Insights into hours worked, April 2021

Released
20/05/2021

With many hours worked series returning to their pre-COVID levels, the ABS is planning to cease publishing this article on a monthly basis after the May 2021 issue (on 17 June 2021). The ABS will continue to monitor changes in hours worked and provide additional analysis when relevant.

Hours worked and employment

Hours worked decreased by 0.7% (in seasonally adjusted terms) between March and April 2021, while employment decreased by 0.2% or 30,600 people. This fall in seasonally adjusted hours worked in April reflects a larger number of people than usual taking leave over the Easter holiday period.

Chart 1 shows changes in hours worked and employment, indexed to March 2020, while Chart 2 shows monthly changes in hours worked and employment since April 2016.

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Source: Labour Force, Australia Tables 1 and 19

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Source: Labour Force, Australia Tables 1 and 19

Changes in employment and hours worked for men and women

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Source: Labour Force, Australia Tables 1 and 19

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Source: Labour Force, Australia Tables 1 and 19

States and territories

Chart 3 shows the changes in hours worked in the states and territories, indexed to March 2020. Hours worked in most states and territories had recovered to the level in March 2020, just before the start of the COVID pandemic. The Northern Territory has remained consistently below its March 2020 level, though this partly reflects its employment and hours coming off a recent peak at that time.

Hours worked over the COVID period have been impacted by lockdowns and other restrictions that have been in place across the country. The lockdowns in Victoria in the second half of 2020 resulted in falls in hours worked in August and September, followed by periods of strong growth as Victoria recovered above the March 2020 level.

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Source: Labour Force, Australia Tables 19 and 19a

People working fewer hours

Chart 4 shows the number of people working fewer (or no) hours. There were 3,461,900 people who worked fewer (or no) hours in April 2021 due to taking annual leave, holidays, flextime, or long service leave. This was similar to April 2018 when the survey reference period also contained a similar amount of the the Easter public and school holidays.

The number of people working fewer (or no) hours for economic reasons decreased slightly to 363,400, while those working fewer (or no) hours for other reasons increased from 242,100 to 507,600. People reporting ‘other reasons’ is often elevated around Easter, as seen in April 2018 (which, like 2021, included Easter Sunday and Easter Monday) and April 2015 (which included all four days of the Easter weekend).

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Source: Labour Force, Australia, Detailed Data Cube EM2a

People working zero hours

Chart 5 shows the proportion of employed people who worked zero hours in April over the past 20 years, which remained above pre-COVID Aprils, including both April 2015 and April 2018.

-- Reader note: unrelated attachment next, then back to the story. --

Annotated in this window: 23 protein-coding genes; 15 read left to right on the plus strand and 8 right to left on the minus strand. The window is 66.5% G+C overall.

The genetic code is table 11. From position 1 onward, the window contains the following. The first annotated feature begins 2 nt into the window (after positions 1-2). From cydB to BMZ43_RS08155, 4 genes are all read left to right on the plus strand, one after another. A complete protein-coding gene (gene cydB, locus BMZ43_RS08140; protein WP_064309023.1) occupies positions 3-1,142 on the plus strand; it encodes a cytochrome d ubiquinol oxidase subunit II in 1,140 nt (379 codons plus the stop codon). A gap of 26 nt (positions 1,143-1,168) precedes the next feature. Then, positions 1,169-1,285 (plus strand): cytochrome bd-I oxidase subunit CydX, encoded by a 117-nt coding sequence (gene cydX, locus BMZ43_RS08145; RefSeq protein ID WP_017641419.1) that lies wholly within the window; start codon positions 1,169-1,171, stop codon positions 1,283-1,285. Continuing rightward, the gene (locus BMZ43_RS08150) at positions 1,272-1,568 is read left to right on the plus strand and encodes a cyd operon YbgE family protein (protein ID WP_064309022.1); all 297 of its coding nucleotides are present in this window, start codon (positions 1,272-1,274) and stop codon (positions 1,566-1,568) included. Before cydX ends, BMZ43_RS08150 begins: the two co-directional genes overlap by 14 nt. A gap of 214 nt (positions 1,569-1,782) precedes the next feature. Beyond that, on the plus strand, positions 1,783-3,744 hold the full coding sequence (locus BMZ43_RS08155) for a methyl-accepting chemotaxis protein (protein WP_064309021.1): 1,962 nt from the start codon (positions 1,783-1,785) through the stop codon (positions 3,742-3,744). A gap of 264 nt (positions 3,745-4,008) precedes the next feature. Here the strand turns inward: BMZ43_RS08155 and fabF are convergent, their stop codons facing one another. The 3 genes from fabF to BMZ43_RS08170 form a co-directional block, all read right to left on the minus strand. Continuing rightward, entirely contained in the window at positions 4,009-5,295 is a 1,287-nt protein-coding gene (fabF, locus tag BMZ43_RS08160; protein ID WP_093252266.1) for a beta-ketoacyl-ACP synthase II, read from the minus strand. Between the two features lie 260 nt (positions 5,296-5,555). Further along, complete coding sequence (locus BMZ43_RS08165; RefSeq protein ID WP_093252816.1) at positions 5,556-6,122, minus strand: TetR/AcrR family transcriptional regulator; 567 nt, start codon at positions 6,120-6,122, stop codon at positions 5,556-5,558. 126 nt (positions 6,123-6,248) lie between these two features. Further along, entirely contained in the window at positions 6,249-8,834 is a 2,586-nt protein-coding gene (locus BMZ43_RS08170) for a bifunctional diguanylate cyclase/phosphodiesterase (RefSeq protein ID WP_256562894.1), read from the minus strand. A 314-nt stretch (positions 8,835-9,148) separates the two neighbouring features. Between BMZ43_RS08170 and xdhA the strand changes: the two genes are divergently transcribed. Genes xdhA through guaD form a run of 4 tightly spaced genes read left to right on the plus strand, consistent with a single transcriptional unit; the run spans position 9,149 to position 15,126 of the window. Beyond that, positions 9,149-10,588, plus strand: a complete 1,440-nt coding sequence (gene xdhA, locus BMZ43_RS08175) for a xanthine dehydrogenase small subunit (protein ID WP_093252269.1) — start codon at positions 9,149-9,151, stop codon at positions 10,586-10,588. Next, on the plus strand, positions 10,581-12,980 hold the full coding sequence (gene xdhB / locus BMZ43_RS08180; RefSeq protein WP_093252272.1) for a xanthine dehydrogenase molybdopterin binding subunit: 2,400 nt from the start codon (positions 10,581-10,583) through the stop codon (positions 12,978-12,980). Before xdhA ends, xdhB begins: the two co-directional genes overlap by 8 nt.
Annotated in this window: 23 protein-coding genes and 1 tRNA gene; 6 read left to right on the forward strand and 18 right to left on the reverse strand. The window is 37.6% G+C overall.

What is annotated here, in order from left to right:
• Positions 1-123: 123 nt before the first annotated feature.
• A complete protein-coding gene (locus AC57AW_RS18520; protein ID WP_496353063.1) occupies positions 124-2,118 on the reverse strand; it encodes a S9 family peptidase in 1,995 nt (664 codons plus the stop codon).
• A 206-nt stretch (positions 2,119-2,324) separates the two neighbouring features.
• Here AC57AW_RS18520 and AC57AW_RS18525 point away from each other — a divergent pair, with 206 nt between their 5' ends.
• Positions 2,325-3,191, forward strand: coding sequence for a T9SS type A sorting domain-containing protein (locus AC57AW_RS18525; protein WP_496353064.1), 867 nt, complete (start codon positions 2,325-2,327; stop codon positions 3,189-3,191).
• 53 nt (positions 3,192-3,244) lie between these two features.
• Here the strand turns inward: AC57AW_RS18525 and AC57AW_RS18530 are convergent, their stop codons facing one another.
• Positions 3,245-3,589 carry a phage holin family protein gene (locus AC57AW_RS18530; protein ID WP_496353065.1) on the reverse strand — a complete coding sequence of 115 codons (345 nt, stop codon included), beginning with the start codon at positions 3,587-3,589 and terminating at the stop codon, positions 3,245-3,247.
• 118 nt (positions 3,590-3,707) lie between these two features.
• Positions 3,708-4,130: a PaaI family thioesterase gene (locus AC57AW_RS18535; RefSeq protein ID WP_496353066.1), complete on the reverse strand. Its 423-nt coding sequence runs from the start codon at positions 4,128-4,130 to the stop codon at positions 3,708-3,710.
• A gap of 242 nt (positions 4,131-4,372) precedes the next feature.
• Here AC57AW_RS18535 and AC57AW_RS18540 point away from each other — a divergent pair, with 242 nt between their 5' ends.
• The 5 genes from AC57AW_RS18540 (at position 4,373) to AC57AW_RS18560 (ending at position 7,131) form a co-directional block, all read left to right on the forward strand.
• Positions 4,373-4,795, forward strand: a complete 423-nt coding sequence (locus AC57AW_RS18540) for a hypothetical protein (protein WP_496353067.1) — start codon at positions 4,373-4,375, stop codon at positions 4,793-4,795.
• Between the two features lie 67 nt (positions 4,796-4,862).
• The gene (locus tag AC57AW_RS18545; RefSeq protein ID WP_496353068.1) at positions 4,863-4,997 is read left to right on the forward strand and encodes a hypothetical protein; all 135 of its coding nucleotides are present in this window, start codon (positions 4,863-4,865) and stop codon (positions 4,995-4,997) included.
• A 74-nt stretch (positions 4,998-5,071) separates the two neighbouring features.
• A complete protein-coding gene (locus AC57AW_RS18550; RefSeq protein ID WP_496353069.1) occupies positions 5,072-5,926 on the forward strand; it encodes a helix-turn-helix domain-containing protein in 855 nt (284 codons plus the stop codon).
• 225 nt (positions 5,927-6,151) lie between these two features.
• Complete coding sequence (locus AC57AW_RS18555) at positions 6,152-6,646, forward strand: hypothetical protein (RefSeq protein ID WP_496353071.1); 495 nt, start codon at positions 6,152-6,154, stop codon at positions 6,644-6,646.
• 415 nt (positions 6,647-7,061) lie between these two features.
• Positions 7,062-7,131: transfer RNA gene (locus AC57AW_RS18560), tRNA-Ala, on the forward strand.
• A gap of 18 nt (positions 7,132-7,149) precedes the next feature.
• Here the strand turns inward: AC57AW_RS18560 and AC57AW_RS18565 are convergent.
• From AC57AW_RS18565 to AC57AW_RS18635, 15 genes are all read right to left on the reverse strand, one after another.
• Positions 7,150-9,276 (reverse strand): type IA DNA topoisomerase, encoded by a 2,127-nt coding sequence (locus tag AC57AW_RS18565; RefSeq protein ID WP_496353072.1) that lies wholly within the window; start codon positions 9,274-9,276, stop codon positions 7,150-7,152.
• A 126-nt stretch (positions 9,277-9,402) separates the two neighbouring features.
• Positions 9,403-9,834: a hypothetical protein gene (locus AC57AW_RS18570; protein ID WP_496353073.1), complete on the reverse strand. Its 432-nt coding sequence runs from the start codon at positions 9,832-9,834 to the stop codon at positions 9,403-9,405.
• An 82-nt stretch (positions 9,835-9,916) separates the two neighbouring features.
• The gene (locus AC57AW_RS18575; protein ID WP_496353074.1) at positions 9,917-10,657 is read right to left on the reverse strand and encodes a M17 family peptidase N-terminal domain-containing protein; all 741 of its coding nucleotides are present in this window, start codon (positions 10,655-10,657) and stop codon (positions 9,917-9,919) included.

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Source: Labour Force, Australia, Detailed Table 9

Chart 6 shows the number of people working zero hours for economic reasons, and due to taking annual leave, holidays, flextime, or long service leave. As with people working fewer hours, there is a distinct seasonal pattern to people taking leave, with large increases each January. In April 2021, over 1,134,000 employed people worked zero hours due to taking annual leave, holidays, flextime, or long service leave. This was larger than April in previous years, including both April 2015 and April 2018.

The number of employed people working zero hours for economic reasons was 58,900 in April 2021, well below the peak of 767,000 in April 2020.

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Source: Labour Force, Australia, Detailed Data Cube EM2a

Table 1 shows the number of employed people working zero hours for economic reasons in each state or territory, highlighting the very large increases in people working zero hours for economic reasons across the country in April 2020, and the second wave impacts in Victoria in August and September 2020. It also shows the effects of more recent lockdowns, including the lockdown in Western Australia in the first week of February 2021.

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Table 1: Employed people working zero hours for economic reasons, by State and territory, Original
Apr-20May-20Jun-20Jul-20Aug-20Sep-20Oct-20Nov-20Dec-20Jan-21Feb-21Mar-21Apr-21
('000)('000)('000)('000)('000)('000)('000)('000)('000)('000)('000)('000)('000)
New South Wales261.1121.563.841.745.635.93224.521.836.434.120.121.7
Victoria229.7102.780.665.3112.211366.13115.229.946.917.511.2
Queensland126.864.95128.426.431.118.212.410.919.814.210.715
South Australia47.923.711.69.6108.15.66.15.94.35.24.32.7
Western Australia69.442.117.715.415.89.37.95.38.98.223.22.25.9
Tasmania16.99.24.63.82.71.61.81.11.3221.71.2
Northern Territory5.12.31.30.80.50.50.40.50.30.50.20.10.7
Australian Capital Territory102.21.60.81.41.10.90.70.31.50.90.30.4
Australia766.8368.5232.2165.8214.7200.813381.564.6102.6126.556.958.9

Source: Labour Force, Australia, Detailed Data Cube EM2b

Chart 7 shows the proportion of employed people in each state and territory who worked zero hours for economic reasons.

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Source: Labour Force, Australia, Detailed Data Cube EM2b and Labour Force, Australia Table 12

For further information, email labour.statistics@abs.gov.au.